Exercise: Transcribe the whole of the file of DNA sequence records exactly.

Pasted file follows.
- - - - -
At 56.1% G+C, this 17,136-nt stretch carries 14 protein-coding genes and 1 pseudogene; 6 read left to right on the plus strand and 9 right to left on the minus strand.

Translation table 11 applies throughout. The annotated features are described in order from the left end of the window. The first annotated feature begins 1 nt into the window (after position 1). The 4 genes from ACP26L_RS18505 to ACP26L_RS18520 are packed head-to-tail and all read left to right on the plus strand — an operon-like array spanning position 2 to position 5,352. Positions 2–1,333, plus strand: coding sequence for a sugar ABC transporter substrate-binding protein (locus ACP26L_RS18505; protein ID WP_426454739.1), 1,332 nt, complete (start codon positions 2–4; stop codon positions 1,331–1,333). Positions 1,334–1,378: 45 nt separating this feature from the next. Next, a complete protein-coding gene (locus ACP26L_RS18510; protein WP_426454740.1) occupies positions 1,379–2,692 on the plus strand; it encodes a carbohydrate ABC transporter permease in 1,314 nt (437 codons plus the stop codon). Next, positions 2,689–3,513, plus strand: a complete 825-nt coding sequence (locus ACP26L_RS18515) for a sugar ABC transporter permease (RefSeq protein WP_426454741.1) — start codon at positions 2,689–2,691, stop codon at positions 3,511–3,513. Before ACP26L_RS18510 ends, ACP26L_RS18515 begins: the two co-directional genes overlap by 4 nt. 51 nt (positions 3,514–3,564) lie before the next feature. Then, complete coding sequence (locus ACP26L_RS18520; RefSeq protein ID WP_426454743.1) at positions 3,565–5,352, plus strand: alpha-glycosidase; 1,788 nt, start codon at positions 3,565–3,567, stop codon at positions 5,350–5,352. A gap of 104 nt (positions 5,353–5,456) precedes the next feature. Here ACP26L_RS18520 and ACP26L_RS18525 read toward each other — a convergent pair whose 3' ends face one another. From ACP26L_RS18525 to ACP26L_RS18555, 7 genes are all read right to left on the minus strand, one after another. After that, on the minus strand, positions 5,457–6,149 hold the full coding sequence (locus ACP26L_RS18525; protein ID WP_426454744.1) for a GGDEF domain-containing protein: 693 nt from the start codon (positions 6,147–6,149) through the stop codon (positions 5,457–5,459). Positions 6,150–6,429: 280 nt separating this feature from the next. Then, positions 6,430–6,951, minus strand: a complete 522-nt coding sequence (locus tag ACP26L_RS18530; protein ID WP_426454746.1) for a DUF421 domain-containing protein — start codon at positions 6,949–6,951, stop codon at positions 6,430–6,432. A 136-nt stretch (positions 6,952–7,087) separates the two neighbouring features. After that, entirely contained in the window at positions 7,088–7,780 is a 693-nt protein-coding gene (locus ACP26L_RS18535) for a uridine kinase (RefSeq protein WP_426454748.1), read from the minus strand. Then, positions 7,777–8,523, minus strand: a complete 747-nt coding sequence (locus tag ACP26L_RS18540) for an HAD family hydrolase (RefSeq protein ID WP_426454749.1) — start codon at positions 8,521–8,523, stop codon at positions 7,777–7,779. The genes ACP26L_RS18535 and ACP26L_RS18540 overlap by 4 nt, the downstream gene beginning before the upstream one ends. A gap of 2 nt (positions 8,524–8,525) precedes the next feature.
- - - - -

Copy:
At 56.1% G+C, this 17,136-nt stretch carries 14 protein-coding genes and 1 pseudogene; 6 read left to right on the plus strand and 9 right to left on the minus strand.

Translation table 11 applies throughout. The annotated features are described in order from the left end of the window. The first annotated feature begins 1 nt into the window (after position 1). The 4 genes from ACP26L_RS18505 to ACP26L_RS18520 are packed head-to-tail and all read left to right on the plus strand — an operon-like array spanning position 2 to position 5,352. Positions 2–1,333, plus strand: coding sequence for a sugar ABC transporter substrate-binding protein (locus ACP26L_RS18505; protein ID WP_426454739.1), 1,332 nt, complete (start codon positions 2–4; stop codon positions 1,331–1,333). Positions 1,334–1,378: 45 nt separating this feature from the next. Next, a complete protein-coding gene (locus ACP26L_RS18510; protein WP_426454740.1) occupies positions 1,379–2,692 on the plus strand; it encodes a carbohydrate ABC transporter permease in 1,314 nt (437 codons plus the stop codon). Next, positions 2,689–3,513, plus strand: a complete 825-nt coding sequence (locus ACP26L_RS18515) for a sugar ABC transporter permease (RefSeq protein WP_426454741.1) — start codon at positions 2,689–2,691, stop codon at positions 3,511–3,513. Before ACP26L_RS18510 ends, ACP26L_RS18515 begins: the two co-directional genes overlap by 4 nt. 51 nt (positions 3,514–3,564) lie before the next feature. Then, complete coding sequence (locus ACP26L_RS18520; RefSeq protein ID WP_426454743.1) at positions 3,565–5,352, plus strand: alpha-glycosidase; 1,788 nt, start codon at positions 3,565–3,567, stop codon at positions 5,350–5,352. A gap of 104 nt (positions 5,353–5,456) precedes the next feature. Here ACP26L_RS18520 and ACP26L_RS18525 read toward each other — a convergent pair whose 3' ends face one another. From ACP26L_RS18525 to ACP26L_RS18555, 7 genes are all read right to left on the minus strand, one after another. After that, on the minus strand, positions 5,457–6,149 hold the full coding sequence (locus ACP26L_RS18525; protein ID WP_426454744.1) for a GGDEF domain-containing protein: 693 nt from the start codon (positions 6,147–6,149) through the stop codon (positions 5,457–5,459). Positions 6,150–6,429: 280 nt separating this feature from the next. Then, positions 6,430–6,951, minus strand: a complete 522-nt coding sequence (locus tag ACP26L_RS18530; protein ID WP_426454746.1) for a DUF421 domain-containing protein — start codon at positions 6,949–6,951, stop codon at positions 6,430–6,432. A 136-nt stretch (positions 6,952–7,087) separates the two neighbouring features. After that, entirely contained in the window at positions 7,088–7,780 is a 693-nt protein-coding gene (locus ACP26L_RS18535) for a uridine kinase (RefSeq protein WP_426454748.1), read from the minus strand. Then, positions 7,777–8,523, minus strand: a complete 747-nt coding sequence (locus tag ACP26L_RS18540) for an HAD family hydrolase (RefSeq protein ID WP_426454749.1) — start codon at positions 8,521–8,523, stop codon at positions 7,777–7,779. The genes ACP26L_RS18535 and ACP26L_RS18540 overlap by 4 nt, the downstream gene beginning before the upstream one ends. A gap of 2 nt (positions 8,524–8,525) precedes the next feature.